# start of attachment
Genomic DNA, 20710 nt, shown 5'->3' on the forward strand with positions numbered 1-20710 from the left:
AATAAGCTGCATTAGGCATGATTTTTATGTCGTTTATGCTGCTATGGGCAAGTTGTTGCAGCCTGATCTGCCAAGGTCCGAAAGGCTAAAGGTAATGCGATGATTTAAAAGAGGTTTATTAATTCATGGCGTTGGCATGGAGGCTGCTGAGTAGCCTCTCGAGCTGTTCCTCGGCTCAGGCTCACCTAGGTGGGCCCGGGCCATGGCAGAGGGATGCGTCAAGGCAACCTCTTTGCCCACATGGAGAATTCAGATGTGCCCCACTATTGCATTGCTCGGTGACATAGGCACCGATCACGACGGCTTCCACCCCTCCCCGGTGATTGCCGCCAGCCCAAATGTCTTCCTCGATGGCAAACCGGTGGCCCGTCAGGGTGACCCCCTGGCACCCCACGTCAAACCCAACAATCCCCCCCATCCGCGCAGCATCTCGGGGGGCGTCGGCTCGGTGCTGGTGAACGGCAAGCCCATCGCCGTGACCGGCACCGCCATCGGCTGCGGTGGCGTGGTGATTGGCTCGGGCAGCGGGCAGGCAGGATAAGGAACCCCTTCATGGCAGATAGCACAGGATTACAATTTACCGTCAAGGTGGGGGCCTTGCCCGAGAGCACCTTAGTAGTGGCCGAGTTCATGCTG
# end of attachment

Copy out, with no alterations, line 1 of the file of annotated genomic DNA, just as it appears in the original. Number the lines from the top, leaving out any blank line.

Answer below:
Genomic DNA, 20710 nt, shown 5'->3' on the forward strand with positions numbered 1-20710 from the left: